Tuesday, July 16, 2013

4. Avoid the passive voice.

I was struck the other day by how often that injunction is wrong.  Take the previous sentence:  I could have written, It struck me the other day, but that’s hardly more informative and it describes the experience less accurately than the passive construction.   That It stands for A certain idea, but the idea didn’t experience anything.  I did -- so I ought to be the subject of the sentence.
                The passive voice allows for some slippery sentences, because the subject is no longer the same as the person performing the action.  John Wilkes Booth shot Lincoln is active.  Lincoln was shot by John Wilkes Booth is passive.  Nothing so wrong with it yet, but a passive sentence allows you to delete the by clause, so you can get Lincoln was shot, with no information about who pulled the trigger.  The guilty party has disappeared from the sentence and the theater.
                That’s one reason people advise writers to avoid the passive voice.  There’s also a rhythmic advantage to rapid-fire active sentences, in back-and-forth action for example .  Here’s William Blake  from 1793:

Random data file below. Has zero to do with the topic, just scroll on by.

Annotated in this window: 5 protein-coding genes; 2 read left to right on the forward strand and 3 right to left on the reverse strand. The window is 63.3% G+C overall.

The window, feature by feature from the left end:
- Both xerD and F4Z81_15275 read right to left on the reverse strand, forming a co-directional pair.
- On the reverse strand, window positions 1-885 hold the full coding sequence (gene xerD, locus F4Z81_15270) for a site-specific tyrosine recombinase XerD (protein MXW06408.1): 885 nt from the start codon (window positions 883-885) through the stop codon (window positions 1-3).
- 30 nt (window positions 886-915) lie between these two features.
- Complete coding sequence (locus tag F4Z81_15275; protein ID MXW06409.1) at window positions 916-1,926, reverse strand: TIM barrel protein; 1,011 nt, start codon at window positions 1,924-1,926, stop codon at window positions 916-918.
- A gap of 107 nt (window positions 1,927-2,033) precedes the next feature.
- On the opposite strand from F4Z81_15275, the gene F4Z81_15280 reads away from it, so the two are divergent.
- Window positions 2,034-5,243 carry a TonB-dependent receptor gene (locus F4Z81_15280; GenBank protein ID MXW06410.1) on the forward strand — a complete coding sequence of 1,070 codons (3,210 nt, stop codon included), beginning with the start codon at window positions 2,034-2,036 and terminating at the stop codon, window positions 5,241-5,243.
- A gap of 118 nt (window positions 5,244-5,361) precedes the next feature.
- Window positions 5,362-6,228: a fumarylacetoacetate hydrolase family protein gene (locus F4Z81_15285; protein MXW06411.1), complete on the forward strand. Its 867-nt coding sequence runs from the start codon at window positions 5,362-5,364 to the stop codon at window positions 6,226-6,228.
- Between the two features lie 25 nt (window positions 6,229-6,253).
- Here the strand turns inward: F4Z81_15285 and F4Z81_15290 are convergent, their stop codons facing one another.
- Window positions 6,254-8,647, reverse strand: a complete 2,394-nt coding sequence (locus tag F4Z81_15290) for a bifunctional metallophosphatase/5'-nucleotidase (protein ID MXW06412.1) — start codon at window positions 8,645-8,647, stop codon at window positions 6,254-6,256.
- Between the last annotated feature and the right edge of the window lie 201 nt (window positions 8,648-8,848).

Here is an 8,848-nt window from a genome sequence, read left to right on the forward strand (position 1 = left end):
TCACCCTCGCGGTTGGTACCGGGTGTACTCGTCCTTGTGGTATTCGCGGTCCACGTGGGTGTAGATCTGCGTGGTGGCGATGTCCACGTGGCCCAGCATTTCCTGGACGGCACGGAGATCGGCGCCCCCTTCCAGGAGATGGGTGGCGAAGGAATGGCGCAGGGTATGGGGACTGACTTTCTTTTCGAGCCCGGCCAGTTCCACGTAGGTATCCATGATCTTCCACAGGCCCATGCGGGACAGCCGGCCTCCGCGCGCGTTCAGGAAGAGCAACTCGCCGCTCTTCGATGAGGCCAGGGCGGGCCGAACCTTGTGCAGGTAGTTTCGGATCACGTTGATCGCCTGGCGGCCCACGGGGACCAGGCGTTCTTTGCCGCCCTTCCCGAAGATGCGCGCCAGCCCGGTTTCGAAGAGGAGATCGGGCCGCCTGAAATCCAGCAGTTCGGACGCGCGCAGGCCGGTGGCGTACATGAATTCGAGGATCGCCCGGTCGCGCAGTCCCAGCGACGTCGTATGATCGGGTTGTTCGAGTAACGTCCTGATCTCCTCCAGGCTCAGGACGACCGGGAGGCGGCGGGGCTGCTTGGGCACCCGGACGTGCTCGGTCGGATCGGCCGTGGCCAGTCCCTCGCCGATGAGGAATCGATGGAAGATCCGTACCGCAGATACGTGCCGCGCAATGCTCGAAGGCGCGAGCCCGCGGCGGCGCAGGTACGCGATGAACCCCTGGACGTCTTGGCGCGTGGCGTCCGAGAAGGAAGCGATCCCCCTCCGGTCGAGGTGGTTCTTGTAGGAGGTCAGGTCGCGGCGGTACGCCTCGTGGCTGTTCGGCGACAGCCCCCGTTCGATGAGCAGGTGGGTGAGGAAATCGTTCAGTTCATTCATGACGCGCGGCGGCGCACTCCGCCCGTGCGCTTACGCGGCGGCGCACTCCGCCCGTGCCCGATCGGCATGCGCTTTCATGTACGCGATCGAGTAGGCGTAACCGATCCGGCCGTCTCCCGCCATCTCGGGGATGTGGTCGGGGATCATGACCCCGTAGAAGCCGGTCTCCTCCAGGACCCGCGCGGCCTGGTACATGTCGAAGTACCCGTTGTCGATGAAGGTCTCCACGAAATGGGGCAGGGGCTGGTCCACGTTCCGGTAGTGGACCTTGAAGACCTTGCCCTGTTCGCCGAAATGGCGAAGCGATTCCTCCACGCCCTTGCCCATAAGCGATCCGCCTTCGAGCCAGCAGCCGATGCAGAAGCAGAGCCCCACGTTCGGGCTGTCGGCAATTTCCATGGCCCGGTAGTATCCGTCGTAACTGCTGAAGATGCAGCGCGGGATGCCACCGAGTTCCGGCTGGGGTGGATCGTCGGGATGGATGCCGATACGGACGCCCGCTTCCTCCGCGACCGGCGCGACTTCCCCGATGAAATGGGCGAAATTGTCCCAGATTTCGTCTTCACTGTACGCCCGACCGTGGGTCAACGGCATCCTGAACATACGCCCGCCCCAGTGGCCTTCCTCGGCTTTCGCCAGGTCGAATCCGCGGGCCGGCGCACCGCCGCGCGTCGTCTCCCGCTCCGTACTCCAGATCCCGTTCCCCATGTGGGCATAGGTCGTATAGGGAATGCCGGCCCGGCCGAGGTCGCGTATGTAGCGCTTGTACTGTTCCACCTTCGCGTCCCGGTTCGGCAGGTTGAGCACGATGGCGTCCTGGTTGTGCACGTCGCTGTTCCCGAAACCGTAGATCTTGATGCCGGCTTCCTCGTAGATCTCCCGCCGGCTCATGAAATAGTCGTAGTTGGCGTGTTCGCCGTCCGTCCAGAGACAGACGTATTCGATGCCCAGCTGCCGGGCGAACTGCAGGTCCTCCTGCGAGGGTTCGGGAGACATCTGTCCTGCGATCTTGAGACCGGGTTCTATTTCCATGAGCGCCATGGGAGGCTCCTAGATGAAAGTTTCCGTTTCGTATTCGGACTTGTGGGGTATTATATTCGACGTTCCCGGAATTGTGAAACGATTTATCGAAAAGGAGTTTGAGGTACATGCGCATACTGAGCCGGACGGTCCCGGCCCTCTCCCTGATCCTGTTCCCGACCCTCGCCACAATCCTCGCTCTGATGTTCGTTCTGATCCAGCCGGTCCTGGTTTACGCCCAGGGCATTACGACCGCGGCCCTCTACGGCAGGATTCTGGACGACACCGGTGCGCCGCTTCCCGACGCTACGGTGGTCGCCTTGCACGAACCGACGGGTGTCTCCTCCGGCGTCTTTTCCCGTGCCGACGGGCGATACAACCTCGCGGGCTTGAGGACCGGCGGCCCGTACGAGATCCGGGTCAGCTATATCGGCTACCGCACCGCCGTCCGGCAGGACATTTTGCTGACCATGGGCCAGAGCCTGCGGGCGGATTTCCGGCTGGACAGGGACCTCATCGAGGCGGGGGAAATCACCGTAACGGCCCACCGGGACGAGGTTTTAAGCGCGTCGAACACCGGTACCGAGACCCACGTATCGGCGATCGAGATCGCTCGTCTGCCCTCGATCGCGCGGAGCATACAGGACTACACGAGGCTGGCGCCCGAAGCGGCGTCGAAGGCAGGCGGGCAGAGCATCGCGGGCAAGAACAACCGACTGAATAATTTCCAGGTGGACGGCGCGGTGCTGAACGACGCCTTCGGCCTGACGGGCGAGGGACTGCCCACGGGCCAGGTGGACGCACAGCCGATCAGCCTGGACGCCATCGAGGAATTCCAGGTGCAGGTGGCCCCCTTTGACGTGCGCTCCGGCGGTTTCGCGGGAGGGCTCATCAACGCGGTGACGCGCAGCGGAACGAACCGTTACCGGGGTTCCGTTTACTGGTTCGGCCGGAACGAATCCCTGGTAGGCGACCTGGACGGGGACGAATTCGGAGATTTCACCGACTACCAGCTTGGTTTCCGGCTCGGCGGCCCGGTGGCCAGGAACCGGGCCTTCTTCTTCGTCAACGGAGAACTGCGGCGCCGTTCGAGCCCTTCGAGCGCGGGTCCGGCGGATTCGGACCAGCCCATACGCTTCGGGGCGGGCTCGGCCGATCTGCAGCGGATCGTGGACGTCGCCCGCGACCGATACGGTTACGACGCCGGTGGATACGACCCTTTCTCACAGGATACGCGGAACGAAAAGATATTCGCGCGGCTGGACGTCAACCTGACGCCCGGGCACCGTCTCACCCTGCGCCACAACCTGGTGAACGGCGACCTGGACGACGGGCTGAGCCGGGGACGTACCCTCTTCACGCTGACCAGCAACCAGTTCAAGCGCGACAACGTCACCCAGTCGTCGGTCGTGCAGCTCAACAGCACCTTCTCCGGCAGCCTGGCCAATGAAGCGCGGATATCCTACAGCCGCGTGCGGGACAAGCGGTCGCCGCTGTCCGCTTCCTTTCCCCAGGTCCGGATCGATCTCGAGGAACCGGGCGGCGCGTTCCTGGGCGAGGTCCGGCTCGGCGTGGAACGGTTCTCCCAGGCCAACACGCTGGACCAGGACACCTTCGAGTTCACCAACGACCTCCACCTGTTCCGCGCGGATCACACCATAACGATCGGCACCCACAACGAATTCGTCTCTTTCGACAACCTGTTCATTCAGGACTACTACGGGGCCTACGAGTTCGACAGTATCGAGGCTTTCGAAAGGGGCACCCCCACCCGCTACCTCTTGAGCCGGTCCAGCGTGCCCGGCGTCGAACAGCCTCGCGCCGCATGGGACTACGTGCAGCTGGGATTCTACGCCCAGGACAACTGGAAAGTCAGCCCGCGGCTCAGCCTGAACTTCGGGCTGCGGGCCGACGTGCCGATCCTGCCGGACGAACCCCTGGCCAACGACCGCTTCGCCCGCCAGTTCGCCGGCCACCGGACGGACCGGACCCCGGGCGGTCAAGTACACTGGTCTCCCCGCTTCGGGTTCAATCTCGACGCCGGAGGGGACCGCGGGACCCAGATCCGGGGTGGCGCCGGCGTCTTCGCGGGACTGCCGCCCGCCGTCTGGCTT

I asked a thief to steal me a peach: / He turned up his eyes.
                I asked a lithe lady to lay her down:  / Holy and meek she cries.

So far, nice and crisp: the narrator asks one thing from each of them, and the thief and lady do another.  But look what happens next:

                As soon as I went /An angel came:
He wink’d at the thief,  /And smil’d at the dame;

And without one word spoke / Had a peach from the tree,
And between earnest and joke / Enjoy’d the lady.

                There are no by classes in the last stanza, but what happened?  The angel was given a peach by the thief and a warm reception by the lady.   Yet the thief has disappeared behind the tree, and the lady has been relegated to the direct object of the sentence. 
Why does this work so well?  Because indirection is the point of the poem.   The narrator asks directly and gets no satisfaction, but the angel merely winks and smiles and gets everything he desires.  How often do we find ourselves writing about situations in which we’re not sure which direction to take or who’s responsible?  To share an experience of uncertainty, the passive comes in handy.

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